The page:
Although most northern regions received high rainfall over the past few months, many residents continue to face severe food shortages and hunger.
According to the recently released integrated food security report, more than 430 000 Namibians still face severe food insecurity.
The United States embassy and the Office of the Prime Minister and the World Food Programme (WFP) have committed to expanding the drought relief food programme to about six regions over the next few months to cover for the shortfall.
US ambassador to Namibia, Lisa Johnson confirmed this initiative during the official announcement of the expansion of the US drought assistance in Namibia to six more regions at Ondangwa, yesterday. "The United States is delivering on its promise to help Namibia through the drought. In total, over the coming months, US food and will help more than 350 000 Namibians. While Namibia is used to years of low rainfall, the last rainy season was far below average. Crops failed and livestock perished," said Johnson.
The food delivery programme is part of the N$127 million food assistance pledged by the US to Namibia to procure and deliver more than 10 000 tonnes of food assistance. It remains the largest bilateral drought assistance by a foreign government to Namibia.
Johnson further highlighted the importance of the food distribution despite the recent rainfalls in the northern part of the country as more people are still in dire need of food assistance until the first harvest.
"I am proud to say that no nation has done more than the US to help those worst affected by the drought in Namibia. The relationship between our two nations extends well beyond this initiative.
"America and Namibia are also partnering to create more business opportunities and prosperity for all our citizens, to protect wildlife from poachers, to address health concerns, and to better our citizens' lives in many ways," she said.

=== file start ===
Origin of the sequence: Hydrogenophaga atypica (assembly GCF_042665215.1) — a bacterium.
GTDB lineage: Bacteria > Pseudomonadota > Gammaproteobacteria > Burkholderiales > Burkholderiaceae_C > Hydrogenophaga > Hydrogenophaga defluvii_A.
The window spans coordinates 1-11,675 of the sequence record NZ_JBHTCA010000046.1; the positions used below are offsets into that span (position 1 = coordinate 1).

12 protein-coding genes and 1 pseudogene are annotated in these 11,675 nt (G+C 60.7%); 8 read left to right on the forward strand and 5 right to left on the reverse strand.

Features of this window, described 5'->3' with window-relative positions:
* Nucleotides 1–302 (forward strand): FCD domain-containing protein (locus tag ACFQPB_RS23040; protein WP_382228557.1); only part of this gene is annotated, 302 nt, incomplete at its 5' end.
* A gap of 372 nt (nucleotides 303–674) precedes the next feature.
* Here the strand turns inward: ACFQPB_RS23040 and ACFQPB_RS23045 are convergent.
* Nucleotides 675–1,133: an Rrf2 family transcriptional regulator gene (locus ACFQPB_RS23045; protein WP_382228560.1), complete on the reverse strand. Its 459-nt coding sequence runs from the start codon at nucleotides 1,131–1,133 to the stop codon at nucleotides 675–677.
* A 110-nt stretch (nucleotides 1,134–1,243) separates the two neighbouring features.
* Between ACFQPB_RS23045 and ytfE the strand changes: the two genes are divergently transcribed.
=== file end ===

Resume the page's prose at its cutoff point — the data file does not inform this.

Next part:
The food distribution started last December in the hardest-hit northern regions of Kavango East and Kavango West. The programme has now been extended to Kunene, Oshana, Omusati, Oshikoto, Zambezi and Omaheke regions. More than 350 000 people are expected to benefit from this programme monthly.
Oshana region targets to deliver more than 85 tonnes of maize meal, beans and vegetable oil to more than 12 000 people that are affected by the drought.
Prime minister Saara Kuugongelwa-Amadhila said Namibia has been battling prolonged periods of drought in the past few years, with the drought of 2019 having been one of the most devastating.
"As a result of the negative impact that the droughts posed on human and animal livelihoods, the government has declared a state of emergency on 6 May 2019, initially for six months, but now it has been extended to 06 March. The impact of the drought includes food shortages, poor grazing, scarcity of water and lost opportunities for jobs and income due to the negative impact on crop harvests and loss of livestock," she added.
She added that the recent rains have not brought relief to all regions equally; hence some regions are still in need of animal fodder.
"Unfortunately, in some of the parts where rains were received, these have resulted in flooding which has caused loss of lives and threaten the prospects for good harvests and pose a risk of displacement of communities. We therefore need to continue to invest in resilience capacities for our communities to enable them to cope with disasters," said Kuugongelwa-Amadhila.
The WFP country representative, Bai Mankay Sankoh said that the entire UN family has embarked on a fundraising drive to support and complement the efforts of the government in responding to the drought.
He further commended the government for responding timely to the relief food deliveries and its continued efforts to assist those affected by the drought.